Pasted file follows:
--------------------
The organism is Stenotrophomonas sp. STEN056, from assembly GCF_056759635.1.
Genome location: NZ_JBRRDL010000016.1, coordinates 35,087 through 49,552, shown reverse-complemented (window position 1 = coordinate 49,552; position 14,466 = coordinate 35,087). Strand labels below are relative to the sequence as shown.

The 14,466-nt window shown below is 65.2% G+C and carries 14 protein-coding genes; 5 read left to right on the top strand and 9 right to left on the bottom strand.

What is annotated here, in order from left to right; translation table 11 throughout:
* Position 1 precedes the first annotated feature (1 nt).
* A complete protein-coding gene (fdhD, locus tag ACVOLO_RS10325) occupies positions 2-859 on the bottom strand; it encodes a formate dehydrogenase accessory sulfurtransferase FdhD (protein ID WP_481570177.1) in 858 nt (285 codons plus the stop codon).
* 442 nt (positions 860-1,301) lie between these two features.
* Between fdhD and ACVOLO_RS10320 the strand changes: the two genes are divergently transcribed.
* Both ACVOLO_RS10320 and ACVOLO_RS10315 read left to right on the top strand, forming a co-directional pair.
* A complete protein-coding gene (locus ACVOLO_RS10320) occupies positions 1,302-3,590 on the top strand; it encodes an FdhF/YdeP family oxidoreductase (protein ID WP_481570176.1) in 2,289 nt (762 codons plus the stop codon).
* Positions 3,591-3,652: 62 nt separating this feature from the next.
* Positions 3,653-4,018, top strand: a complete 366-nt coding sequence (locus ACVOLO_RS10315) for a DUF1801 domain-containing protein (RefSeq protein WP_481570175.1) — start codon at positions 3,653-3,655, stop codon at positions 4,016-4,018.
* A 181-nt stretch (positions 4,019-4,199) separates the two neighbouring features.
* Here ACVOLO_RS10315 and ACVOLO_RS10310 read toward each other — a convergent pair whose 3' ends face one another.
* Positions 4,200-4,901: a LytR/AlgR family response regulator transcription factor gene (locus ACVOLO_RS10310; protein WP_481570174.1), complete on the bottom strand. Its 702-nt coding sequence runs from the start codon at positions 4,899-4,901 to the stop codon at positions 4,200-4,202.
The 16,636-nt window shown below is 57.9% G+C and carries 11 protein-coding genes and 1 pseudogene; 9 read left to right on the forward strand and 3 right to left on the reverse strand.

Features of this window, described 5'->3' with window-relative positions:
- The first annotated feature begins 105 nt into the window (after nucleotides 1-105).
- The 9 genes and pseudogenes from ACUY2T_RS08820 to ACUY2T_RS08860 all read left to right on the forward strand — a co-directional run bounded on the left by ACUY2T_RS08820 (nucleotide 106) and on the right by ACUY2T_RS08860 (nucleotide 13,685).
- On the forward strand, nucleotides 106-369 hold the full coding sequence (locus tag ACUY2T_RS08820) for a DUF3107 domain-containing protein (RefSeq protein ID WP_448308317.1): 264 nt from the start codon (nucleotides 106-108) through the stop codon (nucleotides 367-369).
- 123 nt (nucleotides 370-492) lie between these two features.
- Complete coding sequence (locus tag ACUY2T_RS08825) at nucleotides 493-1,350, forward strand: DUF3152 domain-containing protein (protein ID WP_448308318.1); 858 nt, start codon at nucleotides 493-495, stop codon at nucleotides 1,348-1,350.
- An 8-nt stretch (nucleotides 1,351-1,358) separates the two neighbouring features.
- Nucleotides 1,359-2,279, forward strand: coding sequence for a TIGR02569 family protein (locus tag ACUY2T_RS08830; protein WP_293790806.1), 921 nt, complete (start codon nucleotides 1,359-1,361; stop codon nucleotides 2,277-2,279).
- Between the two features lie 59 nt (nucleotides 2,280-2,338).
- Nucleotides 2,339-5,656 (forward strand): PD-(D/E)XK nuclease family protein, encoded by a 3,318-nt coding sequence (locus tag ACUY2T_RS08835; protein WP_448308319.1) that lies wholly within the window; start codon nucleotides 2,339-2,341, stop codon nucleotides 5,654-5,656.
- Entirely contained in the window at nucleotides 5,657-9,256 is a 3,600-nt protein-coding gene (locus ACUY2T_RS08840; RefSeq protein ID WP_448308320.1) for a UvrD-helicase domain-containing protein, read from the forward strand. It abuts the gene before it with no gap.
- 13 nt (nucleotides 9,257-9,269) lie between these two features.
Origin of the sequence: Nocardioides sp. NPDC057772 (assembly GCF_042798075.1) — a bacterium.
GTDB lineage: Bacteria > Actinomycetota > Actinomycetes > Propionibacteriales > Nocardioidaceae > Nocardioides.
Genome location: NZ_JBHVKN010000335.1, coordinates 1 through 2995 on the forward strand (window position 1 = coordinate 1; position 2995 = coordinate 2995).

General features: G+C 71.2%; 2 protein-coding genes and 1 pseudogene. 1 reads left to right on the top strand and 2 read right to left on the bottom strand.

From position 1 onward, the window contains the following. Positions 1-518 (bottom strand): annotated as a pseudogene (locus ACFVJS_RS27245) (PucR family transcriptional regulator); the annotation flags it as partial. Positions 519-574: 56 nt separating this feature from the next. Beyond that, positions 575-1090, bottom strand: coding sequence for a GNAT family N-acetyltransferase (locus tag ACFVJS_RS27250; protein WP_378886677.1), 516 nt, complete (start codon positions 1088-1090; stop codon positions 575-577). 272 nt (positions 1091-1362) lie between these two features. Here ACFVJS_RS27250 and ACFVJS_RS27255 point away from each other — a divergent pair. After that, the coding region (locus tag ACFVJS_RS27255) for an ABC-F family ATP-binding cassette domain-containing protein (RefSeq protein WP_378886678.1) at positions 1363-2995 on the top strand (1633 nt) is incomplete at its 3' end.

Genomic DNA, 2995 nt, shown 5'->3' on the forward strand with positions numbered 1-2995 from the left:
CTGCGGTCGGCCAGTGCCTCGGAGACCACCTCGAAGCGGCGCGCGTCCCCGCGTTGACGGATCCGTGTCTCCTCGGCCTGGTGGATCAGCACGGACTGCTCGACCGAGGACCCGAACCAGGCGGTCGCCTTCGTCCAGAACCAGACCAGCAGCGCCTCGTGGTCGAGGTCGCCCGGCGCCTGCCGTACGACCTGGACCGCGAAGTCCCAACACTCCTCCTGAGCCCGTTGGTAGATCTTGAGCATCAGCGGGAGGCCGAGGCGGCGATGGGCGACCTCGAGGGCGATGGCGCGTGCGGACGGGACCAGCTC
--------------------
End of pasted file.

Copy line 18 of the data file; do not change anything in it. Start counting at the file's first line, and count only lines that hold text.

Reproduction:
- The first annotated feature begins 105 nt into the window (after nucleotides 1-105).